(This is a new thing where I bunch up mini-posts, or snippets, and share them as a single post here. I guess the alternative would be a single post at Tumblr, but I’d rather keep everything in one place, for personal sanity. Perhaps later I’ll cross-post this on Medium…)
- Nathan Marz, in an interview with “Programmer Magazine”, relates this experience:
I talked with John McCarthy for two hours when I was a sophomore in college. The most striking thing he told me was when I asked about the history of Lisp. He told me he needed a better programming language for doing AI research, so he invented Lisp for that purpose. He really didn’t seem to care that much about programming languages – his real passion was AI. It struck me as exactly like how Isaac Newton invented calculus because he needed it for his physics work. The pebbles of giants really are big boulders.
- Did you know that Tim O’Reilly (of the website and the book series, etc) was a huge fan of Dune?! Here is his own confession (tl;dr: he wrote a whole book about it!). The following is an extract from chapter 8, _“Transcending the Human”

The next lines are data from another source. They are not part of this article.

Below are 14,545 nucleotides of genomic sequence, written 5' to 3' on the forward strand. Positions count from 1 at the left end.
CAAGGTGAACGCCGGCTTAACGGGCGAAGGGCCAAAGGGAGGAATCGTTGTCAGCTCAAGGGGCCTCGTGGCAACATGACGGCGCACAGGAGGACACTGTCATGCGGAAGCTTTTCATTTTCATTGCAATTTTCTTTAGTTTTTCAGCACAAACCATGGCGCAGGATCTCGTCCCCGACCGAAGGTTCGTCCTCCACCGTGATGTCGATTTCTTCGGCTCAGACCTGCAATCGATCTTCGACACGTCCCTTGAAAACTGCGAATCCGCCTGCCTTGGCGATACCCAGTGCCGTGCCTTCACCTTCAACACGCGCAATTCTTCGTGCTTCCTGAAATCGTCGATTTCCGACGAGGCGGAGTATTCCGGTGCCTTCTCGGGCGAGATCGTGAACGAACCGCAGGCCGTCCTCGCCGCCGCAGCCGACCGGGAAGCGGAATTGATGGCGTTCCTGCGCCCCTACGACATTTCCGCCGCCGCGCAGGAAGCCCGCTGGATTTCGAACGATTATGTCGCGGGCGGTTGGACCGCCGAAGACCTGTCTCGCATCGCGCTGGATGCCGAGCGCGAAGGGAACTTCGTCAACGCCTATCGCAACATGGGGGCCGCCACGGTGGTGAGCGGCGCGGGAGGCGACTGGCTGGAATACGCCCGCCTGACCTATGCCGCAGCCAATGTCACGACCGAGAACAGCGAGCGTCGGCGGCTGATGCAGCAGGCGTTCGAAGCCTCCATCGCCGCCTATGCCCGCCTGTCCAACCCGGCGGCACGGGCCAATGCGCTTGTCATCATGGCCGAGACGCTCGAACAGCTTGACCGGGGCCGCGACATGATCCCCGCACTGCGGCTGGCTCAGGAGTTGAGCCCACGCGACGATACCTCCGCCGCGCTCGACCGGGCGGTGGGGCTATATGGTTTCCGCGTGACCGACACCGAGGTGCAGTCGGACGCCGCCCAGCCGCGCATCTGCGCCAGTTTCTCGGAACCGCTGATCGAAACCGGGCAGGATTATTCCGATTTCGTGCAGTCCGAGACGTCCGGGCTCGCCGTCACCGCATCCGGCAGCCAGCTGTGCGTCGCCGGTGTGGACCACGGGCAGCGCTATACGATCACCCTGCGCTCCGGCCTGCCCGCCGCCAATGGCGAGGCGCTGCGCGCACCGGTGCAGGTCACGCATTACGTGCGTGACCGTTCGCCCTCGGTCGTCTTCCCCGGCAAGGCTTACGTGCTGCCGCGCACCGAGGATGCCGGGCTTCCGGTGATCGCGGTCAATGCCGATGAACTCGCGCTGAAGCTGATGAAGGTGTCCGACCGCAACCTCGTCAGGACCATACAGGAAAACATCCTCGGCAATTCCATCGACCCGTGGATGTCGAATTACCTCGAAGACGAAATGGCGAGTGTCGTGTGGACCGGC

Herbert’s layered view of higher intelligence no doubt had many sources, built over time into a coherent philosophy. However it is conveniently explained in the language of general semantics. Any event has an infinite number of characteristics that can be abstracted from it; any sensory system (a mix of neurology, language, and training) abstracts a finite number, therefore experience is always less than the event that gave rise to it. Different sensory systems might perceive the same object entirely differently. A larger sensory system might approach a larger grasp of the object, a larger sense of its internal characteristics, as well as of its interrelationships with other objects and events. Herbert’s assumption, as shown in his treatment of the Calebans and of Avata, the electrokelp, is that a larger consciousness will come to see more and more of the essential interconnections of the universe, its multiple tracks of intertwined identity. On still deeper levels, asymptotically approaching (but never reaching) the infinity of the universe itself, consciousness approaches the appearance of unconsciousness (as in the Sleeper of The Dosadi Experiment), because perceiver and perceived approach identity. The logical conclusion of this process is that an infinite being, or Cod, is conterminous with the universe itself, and not with any of its parts. The savior god of human dreams must inevitably be a more limited creation; if not, like Jesus on the cross, he must inevitably refuse to act.